The HSE is now the largest single employer of public servants in Ireland, with more than 73 500 staff directly employed, and a further 38 000 staff employed by voluntary hospitals (not necessarily acute care hospitals), and other bodies funded by the HSE. Its overall budget of approx EUR 16 billion is the largest of any public sector organisation. It is estimated by the Department of Health and Children that some 68% of this budget relates to pay/administrative costs.
As in other OECD countries, the Irish Public Service is a reflection of national political and administrative cultures, and of past economic and social priorities. The Irish Public Service is composed of a Civil Service (staff working in departments and major agencies), commercial and non-commercial bodies that provide services on behalf of the State as agencies, public hospitals, schools, defence and security services, etc., and local government. While it has created structures and systems to enable horizontal co-ordination, the Public Service remains segmented overall, leading to sub-optimal coherence in policy development, implementation and service delivery. As public policy becomes more diverse and complex, Public Service organisations need to have even more interaction with each other and with stakeholders at local, national and international levels, and across these levels.
The OECD says that it it is clear from studying the Irish system, and in particular the health sector, that there are difficulties involved in leading system-level change, and in pursuing system-wide coherence. Ireland is pursuing many multi-annual, multi-stakeholder societal goals – in infrastructure development, energy, climate change, poverty, gender, health, etc. If it is to maximise the Public Service’s contribution to achieving these societal objectives and to meeting citizens’ expectations, then it needs to think increasingly about the Public Service as an integrated “system”. In doing so, it will have to amend or revise existing accountability structures and ways of working, to allow for integrated system-wide action where this is required. Moving towards a more integrated Public Service, will allow a greater sharing of expertise and knowledge, but, more importantly, will allow the Public Service to become more focused on its contribution to the achievement of broader citizen-centred societal outcomes.
Achieving an integrated Public Service will require targeted actions in a number of areas.It should be noted that these action areas are interdependent: this is not a suite of options where only a few need to be advanced. Improved dialogue is needed to address fragmentation and disconnects between departments, their Offices and agencies, and other Public Service actors; the use of networks to bring together relevant players from across the Public Service needs to be expanded; performance measures need to look at outcomes rather than inputs and processes, and increased flexibility is needed to allow managers to achieve those outcomes; budget frameworks are needed to facilitate prioritisation and reallocation of spending; a renewed emphasis is needed on the role of ICT and e-government in strengthening information sharing and integrated service delivery; and greater mobility is needed to help develop and broaden the skills and competency base of generalist staff. In support of all these, a stronger role is needed to lead and support the renewed change, both through the creation of a Senior Public Service, and the development of a more strategic role for the Centre.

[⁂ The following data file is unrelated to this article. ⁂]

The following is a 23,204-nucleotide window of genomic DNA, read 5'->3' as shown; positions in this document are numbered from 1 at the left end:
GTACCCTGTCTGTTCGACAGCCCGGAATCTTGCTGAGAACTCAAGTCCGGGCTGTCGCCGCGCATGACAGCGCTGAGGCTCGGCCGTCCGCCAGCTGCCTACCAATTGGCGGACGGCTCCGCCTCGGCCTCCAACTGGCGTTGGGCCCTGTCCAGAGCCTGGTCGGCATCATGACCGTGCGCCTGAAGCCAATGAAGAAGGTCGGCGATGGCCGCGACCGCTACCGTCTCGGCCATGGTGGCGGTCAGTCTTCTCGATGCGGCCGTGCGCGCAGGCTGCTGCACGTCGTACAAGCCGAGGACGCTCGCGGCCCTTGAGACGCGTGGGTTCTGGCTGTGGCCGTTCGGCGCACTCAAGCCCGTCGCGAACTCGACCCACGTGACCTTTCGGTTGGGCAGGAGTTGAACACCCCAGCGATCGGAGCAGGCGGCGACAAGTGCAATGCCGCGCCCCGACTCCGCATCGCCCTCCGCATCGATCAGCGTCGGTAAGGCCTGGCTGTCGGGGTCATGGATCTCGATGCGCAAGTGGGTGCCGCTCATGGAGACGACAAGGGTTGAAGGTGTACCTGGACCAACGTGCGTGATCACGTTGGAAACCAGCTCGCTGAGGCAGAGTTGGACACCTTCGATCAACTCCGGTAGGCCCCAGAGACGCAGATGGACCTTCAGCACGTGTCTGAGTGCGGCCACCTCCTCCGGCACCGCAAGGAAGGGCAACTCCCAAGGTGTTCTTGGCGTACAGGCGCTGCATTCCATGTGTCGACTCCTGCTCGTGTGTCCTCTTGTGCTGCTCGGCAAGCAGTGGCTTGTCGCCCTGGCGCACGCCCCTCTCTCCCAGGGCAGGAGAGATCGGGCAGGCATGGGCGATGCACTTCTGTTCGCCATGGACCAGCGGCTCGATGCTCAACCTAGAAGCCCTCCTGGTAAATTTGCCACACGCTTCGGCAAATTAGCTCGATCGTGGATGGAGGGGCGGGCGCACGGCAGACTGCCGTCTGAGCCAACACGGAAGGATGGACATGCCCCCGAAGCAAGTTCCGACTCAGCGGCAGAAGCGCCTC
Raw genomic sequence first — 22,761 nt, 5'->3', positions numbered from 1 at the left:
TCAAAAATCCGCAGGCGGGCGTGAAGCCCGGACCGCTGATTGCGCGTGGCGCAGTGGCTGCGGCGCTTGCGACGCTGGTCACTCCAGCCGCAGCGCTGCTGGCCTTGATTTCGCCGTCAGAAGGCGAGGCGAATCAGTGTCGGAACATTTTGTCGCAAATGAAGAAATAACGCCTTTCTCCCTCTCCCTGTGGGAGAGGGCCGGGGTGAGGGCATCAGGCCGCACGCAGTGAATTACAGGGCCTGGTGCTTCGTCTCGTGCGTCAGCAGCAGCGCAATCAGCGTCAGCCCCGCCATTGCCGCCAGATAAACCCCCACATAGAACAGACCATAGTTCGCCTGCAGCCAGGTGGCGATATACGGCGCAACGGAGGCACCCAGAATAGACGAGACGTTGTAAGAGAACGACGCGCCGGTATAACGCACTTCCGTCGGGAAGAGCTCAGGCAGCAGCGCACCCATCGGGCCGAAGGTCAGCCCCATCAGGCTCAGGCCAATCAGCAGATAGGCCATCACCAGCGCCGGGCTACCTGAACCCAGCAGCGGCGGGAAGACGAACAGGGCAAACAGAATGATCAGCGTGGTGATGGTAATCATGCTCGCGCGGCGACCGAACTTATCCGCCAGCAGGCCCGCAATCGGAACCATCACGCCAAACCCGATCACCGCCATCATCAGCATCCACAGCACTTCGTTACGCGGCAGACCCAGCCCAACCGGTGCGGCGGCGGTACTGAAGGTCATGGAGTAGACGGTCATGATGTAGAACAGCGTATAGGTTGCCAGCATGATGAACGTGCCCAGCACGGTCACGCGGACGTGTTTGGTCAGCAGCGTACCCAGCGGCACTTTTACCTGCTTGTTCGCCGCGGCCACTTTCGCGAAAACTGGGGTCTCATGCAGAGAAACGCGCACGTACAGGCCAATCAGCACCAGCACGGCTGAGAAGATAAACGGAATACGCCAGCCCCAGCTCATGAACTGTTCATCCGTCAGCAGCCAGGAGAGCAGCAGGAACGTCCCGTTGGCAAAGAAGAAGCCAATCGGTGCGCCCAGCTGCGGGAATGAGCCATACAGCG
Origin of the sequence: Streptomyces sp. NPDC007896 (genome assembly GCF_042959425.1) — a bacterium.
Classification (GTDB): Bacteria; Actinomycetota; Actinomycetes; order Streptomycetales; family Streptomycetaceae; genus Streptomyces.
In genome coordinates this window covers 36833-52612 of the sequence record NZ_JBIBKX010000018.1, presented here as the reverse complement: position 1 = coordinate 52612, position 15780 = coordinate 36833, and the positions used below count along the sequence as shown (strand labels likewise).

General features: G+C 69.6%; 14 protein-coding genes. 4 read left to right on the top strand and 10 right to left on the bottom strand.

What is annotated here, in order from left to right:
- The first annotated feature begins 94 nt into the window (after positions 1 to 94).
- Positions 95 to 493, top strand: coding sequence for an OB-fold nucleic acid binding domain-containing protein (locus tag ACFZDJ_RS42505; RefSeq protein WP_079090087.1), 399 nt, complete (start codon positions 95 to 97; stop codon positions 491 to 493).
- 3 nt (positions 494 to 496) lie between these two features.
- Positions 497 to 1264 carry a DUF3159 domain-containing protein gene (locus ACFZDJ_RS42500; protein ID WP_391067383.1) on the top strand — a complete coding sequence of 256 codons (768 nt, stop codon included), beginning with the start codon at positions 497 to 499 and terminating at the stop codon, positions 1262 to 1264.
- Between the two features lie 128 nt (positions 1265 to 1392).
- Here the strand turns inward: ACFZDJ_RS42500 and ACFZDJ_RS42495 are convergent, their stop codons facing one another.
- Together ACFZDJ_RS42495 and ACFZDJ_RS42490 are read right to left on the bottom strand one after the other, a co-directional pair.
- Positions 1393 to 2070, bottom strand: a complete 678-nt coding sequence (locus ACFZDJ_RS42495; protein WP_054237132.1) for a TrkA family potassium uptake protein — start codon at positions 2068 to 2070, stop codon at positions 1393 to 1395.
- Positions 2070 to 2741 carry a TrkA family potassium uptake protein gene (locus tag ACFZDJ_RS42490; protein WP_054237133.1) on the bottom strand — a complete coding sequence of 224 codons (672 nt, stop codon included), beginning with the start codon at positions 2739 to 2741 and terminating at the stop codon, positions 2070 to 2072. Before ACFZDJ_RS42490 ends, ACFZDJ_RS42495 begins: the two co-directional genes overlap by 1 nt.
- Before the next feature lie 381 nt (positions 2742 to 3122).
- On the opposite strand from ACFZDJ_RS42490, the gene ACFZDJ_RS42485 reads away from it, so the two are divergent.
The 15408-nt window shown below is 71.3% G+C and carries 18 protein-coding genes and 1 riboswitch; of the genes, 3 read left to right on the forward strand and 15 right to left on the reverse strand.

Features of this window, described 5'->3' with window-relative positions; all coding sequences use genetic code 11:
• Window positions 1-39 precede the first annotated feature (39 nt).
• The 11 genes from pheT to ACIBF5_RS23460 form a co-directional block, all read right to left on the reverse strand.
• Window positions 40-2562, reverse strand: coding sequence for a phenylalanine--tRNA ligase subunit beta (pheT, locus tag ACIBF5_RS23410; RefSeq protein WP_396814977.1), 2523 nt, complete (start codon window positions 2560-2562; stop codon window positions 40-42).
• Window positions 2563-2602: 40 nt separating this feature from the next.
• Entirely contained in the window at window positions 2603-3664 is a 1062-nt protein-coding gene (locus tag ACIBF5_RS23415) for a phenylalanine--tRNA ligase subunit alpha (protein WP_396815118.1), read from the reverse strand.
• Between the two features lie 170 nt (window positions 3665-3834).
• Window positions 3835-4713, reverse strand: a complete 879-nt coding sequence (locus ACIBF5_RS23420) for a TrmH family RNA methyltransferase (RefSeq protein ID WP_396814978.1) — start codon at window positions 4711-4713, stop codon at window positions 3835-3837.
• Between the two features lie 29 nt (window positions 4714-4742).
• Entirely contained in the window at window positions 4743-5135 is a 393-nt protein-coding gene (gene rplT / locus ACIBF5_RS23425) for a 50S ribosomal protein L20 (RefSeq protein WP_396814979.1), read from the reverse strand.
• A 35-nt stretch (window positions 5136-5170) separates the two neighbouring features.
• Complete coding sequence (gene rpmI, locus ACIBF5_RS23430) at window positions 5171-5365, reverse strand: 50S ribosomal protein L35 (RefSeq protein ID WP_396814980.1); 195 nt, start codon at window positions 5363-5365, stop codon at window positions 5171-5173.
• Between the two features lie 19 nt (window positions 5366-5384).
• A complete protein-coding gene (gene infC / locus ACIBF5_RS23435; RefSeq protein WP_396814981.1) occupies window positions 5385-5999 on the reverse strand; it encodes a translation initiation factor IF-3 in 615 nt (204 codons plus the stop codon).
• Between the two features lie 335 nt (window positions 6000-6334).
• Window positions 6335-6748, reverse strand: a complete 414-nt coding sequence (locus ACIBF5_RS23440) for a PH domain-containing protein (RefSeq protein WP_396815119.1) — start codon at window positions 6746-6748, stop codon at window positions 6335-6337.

Improved governance and performance dialogue: While institutions evolve and adapt over time, the faster the external environment changes, the more reflection is required on what are the appropriate governance arrangements, how to achieve them, and their possible consequences. Appropriate governance arrangements rarely happen independently. The current disconnects between the central Civil Service and the broader Public Service need to be addressed, particularly between departments and agencies, for increased sharing of information and expertise and to put in place improved dialogue to reach shared agreement on performance targets, and to hold each party accountable for the realisation of those targets.